Tuesday, January 1, 2013

PA - Pennsylvania ups the ante on sexual offender registration

Original Article



Stricter measures targeting sexual offenders in Pennsylvania recently went into effect as part of a final push to comply with a federal law named in memory of Adam Walsh, a murdered 6-year-old boy whose father became a fierce advocate for child abuse prevention laws.

In late December, Pennsylvania became one of several states to adhere to the requirements of the Adam Walsh Child Protection and Safety Act, federal legislation named after the son of "America's Most Wanted" host John Walsh.
- It has never been proven who did the crime or if sexual assault was even involved.  So why are they punishing all ex-sex offenders and not everybody who harms children?  Do we punish all people who run stop signs for what some murderer did?  No, of course not, so why are we punishing ex-sex offenders for the MURDER of a child?

Enacted in 2006 (Video), the legislation built upon previous federal laws that mainly required convicted sex offenders to register their personal information in publicly accessible state databases tracking their whereabouts so that communities can feel safer knowing who they are and where they live.
- Exactly, it punishes ex-sex offenders, who had nothing to do with Adam's death.  That is like punishing all DUI offenders for what Charles Mansion did, or brainwashed people to do.  If they wanted to "protect" children from all abuse, then all people who abused children would be required to report where they live and all their personal info on the online shaming hit-list, and the registry would not be called the "sex offender" registry, but the "child abuse" registry.  So it's apparently not to "protect" children from abuse, but to punish ex-sex offenders, the scapegoats for all crimes involving children!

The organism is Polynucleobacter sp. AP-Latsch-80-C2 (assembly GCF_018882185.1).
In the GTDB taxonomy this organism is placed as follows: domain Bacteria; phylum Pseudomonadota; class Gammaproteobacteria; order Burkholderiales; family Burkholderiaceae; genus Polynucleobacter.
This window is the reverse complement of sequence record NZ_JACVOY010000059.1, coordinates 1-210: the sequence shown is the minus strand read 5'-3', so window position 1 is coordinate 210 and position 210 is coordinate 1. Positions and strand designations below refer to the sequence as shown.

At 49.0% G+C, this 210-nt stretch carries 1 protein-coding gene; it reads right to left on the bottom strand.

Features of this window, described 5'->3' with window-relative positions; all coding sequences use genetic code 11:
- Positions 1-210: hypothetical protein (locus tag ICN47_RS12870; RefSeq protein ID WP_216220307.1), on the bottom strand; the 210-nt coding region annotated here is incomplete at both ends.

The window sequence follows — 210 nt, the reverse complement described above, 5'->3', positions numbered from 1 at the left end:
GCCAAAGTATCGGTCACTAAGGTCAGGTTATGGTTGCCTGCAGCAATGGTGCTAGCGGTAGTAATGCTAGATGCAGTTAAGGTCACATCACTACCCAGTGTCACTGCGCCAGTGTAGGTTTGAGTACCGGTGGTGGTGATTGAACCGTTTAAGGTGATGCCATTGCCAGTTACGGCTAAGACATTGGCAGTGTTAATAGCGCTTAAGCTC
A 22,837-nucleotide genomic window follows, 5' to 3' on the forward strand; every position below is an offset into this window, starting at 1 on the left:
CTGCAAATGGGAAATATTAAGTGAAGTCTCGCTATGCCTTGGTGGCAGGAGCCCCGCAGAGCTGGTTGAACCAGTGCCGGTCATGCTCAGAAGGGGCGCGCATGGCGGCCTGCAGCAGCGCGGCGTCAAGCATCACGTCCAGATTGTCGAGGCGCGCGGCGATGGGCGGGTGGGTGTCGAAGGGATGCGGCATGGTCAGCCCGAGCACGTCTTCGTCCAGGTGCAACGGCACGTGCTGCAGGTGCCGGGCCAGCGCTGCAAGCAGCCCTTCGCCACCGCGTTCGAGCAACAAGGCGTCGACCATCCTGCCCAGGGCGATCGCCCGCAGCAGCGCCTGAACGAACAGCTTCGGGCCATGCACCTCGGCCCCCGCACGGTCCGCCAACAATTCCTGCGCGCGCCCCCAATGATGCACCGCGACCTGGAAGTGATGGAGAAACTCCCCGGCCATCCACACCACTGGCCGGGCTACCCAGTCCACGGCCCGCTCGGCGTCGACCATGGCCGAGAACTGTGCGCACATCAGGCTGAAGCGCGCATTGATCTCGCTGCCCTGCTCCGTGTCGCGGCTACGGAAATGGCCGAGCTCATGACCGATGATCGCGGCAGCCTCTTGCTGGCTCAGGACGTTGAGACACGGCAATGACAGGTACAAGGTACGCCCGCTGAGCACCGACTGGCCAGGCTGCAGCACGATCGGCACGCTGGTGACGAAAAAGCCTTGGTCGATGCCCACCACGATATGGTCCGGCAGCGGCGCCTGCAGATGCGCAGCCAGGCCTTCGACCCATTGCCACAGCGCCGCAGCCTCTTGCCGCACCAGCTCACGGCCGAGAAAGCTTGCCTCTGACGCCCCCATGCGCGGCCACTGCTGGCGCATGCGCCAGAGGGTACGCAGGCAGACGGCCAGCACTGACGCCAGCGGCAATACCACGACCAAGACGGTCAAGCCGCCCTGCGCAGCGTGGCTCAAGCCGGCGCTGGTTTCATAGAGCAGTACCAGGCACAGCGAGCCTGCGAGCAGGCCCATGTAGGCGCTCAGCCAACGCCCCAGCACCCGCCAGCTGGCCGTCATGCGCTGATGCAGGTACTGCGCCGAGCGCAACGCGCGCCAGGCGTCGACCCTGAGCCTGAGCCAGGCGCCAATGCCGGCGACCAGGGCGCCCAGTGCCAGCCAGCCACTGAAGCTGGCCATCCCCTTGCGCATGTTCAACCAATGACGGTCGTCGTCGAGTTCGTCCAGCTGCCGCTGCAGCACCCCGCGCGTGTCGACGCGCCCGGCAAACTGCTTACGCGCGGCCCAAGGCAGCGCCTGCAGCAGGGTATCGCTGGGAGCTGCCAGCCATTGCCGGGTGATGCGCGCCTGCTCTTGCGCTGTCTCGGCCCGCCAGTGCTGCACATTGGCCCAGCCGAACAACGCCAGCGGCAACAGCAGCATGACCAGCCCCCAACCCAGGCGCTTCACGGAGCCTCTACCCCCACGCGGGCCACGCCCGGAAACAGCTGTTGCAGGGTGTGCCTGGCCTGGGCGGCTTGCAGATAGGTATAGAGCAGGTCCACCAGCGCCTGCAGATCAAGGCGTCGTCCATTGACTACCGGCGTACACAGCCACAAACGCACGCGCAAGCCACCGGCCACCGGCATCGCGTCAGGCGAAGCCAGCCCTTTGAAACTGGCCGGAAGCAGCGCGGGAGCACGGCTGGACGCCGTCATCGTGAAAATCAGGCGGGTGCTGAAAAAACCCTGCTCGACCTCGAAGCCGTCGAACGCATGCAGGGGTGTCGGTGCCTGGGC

The Adam Walsh Act took further steps to eliminate a patchwork of state sex offender registration laws - commonly known as Megan's laws - to establish baseline requirements.

In Pennsylvania, state and local officials had been working to comply with the law by Dec. 20. They say they've met the deadline.

"It's a huge change, and it's definitely having a lot of impact," said state police Cpl. Steve Vesnaver of the agency's Megan's Law division.